For those not directly in the gaming industry, you may not have heard the phrase “the casual gamer”. Effectively this is a label embracing all the potential game players who don’t regularly play video games, but potentially or occasionally do play. This audience is (theoretically) larger than the “rest of us”, those of us who play games because we enjoy gameplay.
In my mind the casual gaming audience consists of all the people who are willing to spend their Entertainment Bucks (the cash they don’t need for food, housing, diapers, whatever). For them games are one potential outlet on which they will spend these Entertainment bucks, in that way games are competing against books, television, recreational activities, movies (et cetera). A ‘gamer’ is going to buy games, especially from their favorite developers or genres, regardless. The Casual Gamer needs some convincing.
And so game developers adjust their games to increase the likelihood of a Casual Gamer to purchase the game (and hopefully enjoy it and convince others to play it as well). This makes sense.
More copies sold, equals more profit, equals success! Go us.
It is a great idea, right?
See, the Casual Gamer is fickle. The game is in direct competition not just with other games, but with entire industries. The movie industry is especially tough competition and the desire to lure the Casual Gamer from movies to games, has radically increased the production costs of games. A team making a game today is (at least) ten times the size of the team required to make a ‘comparable’ (in terms of gameplay, not art/video) game ten years ago.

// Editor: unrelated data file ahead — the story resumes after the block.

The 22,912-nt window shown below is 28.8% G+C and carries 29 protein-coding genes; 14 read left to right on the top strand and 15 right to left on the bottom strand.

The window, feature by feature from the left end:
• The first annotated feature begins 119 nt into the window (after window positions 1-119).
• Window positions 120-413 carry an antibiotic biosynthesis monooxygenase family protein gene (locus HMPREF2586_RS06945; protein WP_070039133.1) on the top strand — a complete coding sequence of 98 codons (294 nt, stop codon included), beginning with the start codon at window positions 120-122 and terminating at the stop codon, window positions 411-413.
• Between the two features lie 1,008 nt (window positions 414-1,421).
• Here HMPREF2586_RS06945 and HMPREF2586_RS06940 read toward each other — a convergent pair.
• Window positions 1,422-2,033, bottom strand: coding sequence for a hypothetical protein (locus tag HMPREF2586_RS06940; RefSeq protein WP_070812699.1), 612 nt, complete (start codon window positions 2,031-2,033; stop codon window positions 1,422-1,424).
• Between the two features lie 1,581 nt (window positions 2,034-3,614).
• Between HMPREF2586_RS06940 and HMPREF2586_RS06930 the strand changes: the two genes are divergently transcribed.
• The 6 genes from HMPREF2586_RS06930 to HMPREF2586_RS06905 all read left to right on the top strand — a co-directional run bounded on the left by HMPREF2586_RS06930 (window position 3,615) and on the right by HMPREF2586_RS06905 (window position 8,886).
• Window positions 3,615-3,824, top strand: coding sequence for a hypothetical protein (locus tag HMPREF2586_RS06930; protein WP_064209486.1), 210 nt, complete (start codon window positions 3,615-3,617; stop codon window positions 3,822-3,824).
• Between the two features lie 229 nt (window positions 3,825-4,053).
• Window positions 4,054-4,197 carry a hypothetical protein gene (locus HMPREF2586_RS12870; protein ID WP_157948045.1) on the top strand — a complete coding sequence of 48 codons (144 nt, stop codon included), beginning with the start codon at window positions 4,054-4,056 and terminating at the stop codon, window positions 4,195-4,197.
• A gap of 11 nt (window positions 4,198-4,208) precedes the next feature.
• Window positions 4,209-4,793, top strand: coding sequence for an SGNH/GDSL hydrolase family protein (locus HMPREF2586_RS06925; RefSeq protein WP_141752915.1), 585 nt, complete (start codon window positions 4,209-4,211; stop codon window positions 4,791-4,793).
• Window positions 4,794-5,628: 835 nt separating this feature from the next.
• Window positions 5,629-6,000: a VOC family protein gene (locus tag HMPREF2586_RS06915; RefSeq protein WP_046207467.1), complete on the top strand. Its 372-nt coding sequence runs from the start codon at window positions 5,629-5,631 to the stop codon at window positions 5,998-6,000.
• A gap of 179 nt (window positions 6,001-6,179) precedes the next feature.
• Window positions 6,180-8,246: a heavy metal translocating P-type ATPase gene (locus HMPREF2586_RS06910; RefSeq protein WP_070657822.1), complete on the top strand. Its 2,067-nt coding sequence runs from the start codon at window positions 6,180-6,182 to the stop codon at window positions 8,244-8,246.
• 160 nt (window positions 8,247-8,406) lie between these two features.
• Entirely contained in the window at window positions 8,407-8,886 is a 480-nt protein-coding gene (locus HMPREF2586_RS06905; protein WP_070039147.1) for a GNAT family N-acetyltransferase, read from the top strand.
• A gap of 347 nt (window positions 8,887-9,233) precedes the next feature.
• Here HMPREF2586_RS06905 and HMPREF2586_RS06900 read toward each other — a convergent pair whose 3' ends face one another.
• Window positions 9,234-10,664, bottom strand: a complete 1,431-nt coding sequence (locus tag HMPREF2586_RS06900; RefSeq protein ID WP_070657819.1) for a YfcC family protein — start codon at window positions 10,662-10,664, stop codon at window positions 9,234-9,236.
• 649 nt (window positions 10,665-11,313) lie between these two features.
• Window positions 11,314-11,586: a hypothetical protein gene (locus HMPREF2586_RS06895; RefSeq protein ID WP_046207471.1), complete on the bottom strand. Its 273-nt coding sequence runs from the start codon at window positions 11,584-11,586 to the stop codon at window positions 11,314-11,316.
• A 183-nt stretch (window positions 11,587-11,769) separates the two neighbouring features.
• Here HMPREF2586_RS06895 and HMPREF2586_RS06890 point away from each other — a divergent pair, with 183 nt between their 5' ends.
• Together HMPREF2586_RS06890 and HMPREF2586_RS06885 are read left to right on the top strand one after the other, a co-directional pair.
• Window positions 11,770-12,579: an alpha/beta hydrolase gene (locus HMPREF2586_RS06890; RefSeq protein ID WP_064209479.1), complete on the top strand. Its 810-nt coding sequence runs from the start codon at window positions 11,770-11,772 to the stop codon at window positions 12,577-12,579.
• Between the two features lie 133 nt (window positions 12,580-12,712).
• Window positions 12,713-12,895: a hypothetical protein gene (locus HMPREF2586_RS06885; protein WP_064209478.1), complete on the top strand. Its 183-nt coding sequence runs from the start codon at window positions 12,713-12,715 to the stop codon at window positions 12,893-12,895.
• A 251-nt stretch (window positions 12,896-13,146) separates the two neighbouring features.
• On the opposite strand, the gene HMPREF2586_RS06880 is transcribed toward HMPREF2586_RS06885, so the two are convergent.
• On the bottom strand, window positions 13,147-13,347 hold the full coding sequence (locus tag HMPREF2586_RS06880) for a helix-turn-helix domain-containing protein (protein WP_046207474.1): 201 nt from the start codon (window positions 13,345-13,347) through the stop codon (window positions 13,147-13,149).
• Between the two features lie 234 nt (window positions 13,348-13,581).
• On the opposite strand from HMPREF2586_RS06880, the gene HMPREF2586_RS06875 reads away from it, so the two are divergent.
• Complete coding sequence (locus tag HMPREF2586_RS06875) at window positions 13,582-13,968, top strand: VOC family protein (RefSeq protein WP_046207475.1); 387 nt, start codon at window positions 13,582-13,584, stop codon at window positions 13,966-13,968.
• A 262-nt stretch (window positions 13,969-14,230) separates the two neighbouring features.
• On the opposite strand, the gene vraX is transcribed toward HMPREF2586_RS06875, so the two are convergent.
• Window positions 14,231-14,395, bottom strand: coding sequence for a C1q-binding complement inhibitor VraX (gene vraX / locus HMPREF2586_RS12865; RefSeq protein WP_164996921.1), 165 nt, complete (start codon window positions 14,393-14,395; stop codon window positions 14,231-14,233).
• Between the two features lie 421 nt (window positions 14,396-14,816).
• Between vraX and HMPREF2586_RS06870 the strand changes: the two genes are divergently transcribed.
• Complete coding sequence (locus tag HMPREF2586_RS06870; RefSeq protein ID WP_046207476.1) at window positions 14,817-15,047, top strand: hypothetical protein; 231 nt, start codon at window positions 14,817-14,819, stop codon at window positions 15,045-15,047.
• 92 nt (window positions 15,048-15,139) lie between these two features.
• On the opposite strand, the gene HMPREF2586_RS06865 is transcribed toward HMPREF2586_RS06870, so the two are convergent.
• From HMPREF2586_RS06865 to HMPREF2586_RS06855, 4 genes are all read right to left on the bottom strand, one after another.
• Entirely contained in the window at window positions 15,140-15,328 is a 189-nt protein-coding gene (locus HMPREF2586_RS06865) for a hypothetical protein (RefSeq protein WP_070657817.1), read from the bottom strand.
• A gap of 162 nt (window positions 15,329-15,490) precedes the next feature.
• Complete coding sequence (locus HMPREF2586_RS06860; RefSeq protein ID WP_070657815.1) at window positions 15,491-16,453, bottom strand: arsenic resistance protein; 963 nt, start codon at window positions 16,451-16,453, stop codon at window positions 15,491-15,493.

But hey, if you get more sales, it might be worth it. Okay, but there may be other issues you run into. There’s a theory (and I truly believe it is only a theory, propagated by people whose only contribution to game development is ‘sex and violence sells!’) that the Casual Gamer needs a simple, sexy gameplay experience. The theory boils down to style, not substance. (In another post I’ll get around to explaining why I think the theory is bullshit and that Casual Gamers can enjoy the same complexity of gameplay as a ‘gamer’).
So what if you start watering your game down so it begins to lack the gameplay your fanbase desires (sometimes so much to the point that it begins to not be a game anymore but more of a multiple choice video presentation), and possibly a short one at that, what might have used to be a sixty hour game is now a ten hour game. What happens then? Maybe you increase sales (if you’re lucky) but you’ll start losing some of your entrenched fans.
So what? We’ve increased sales!
But those more loyal gamers may not enjoy your titles anymore. Shortterm sales (may) have increased. But longterm the people who used to play your games obsessively may not be so passionate about them, and in worst case, may have moved on to other games. You’ve lost them.
And now what if a recessions happens and the casual gamer has fewer Entertainment Bucks and $60-$70 for a game starts looking really expensive compared to $15 for a movie?
More on that later.
“The Casual Gamer?” copyright 2009 by Brent Knowles